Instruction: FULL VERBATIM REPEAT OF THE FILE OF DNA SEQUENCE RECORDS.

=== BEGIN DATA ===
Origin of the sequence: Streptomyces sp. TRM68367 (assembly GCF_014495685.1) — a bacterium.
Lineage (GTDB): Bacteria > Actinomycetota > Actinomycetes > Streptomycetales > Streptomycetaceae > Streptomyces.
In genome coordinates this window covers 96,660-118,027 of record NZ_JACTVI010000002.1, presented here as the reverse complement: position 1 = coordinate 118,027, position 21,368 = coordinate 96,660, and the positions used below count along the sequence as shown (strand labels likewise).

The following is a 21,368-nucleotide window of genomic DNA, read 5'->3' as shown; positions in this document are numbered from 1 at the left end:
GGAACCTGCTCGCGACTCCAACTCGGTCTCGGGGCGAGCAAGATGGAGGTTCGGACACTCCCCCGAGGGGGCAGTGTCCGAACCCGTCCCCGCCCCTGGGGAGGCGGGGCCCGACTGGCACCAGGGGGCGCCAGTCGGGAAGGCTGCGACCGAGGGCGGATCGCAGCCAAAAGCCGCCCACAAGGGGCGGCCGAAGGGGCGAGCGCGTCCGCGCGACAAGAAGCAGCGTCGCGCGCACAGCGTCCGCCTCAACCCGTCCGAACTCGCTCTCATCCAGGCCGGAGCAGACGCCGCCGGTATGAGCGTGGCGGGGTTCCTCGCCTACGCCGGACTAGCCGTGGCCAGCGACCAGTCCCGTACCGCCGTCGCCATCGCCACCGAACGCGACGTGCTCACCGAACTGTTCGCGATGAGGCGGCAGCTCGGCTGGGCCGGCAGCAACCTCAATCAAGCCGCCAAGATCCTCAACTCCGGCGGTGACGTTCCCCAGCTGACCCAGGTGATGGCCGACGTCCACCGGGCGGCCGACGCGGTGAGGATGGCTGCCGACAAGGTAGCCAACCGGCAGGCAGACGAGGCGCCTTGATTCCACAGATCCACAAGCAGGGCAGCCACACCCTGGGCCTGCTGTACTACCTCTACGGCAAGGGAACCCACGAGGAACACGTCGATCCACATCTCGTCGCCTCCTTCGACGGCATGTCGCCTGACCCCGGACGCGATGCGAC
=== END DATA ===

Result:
Origin of the sequence: Streptomyces sp. TRM68367 (assembly GCF_014495685.1) — a bacterium.
Lineage (GTDB): Bacteria > Actinomycetota > Actinomycetes > Streptomycetales > Streptomycetaceae > Streptomyces.
In genome coordinates this window covers 96,660-118,027 of record NZ_JACTVI010000002.1, presented here as the reverse complement: position 1 = coordinate 118,027, position 21,368 = coordinate 96,660, and the positions used below count along the sequence as shown (strand labels likewise).

The following is a 21,368-nucleotide window of genomic DNA, read 5'->3' as shown; positions in this document are numbered from 1 at the left end:
GGAACCTGCTCGCGACTCCAACTCGGTCTCGGGGCGAGCAAGATGGAGGTTCGGACACTCCCCCGAGGGGGCAGTGTCCGAACCCGTCCCCGCCCCTGGGGAGGCGGGGCCCGACTGGCACCAGGGGGCGCCAGTCGGGAAGGCTGCGACCGAGGGCGGATCGCAGCCAAAAGCCGCCCACAAGGGGCGGCCGAAGGGGCGAGCGCGTCCGCGCGACAAGAAGCAGCGTCGCGCGCACAGCGTCCGCCTCAACCCGTCCGAACTCGCTCTCATCCAGGCCGGAGCAGACGCCGCCGGTATGAGCGTGGCGGGGTTCCTCGCCTACGCCGGACTAGCCGTGGCCAGCGACCAGTCCCGTACCGCCGTCGCCATCGCCACCGAACGCGACGTGCTCACCGAACTGTTCGCGATGAGGCGGCAGCTCGGCTGGGCCGGCAGCAACCTCAATCAAGCCGCCAAGATCCTCAACTCCGGCGGTGACGTTCCCCAGCTGACCCAGGTGATGGCCGACGTCCACCGGGCGGCCGACGCGGTGAGGATGGCTGCCGACAAGGTAGCCAACCGGCAGGCAGACGAGGCGCCTTGATTCCACAGATCCACAAGCAGGGCAGCCACACCCTGGGCCTGCTGTACTACCTCTACGGCAAGGGAACCCACGAGGAACACGTCGATCCACATCTCGTCGCCTCCTTCGACGGCATGTCGCCTGACCCCGGACGCGATGCGAC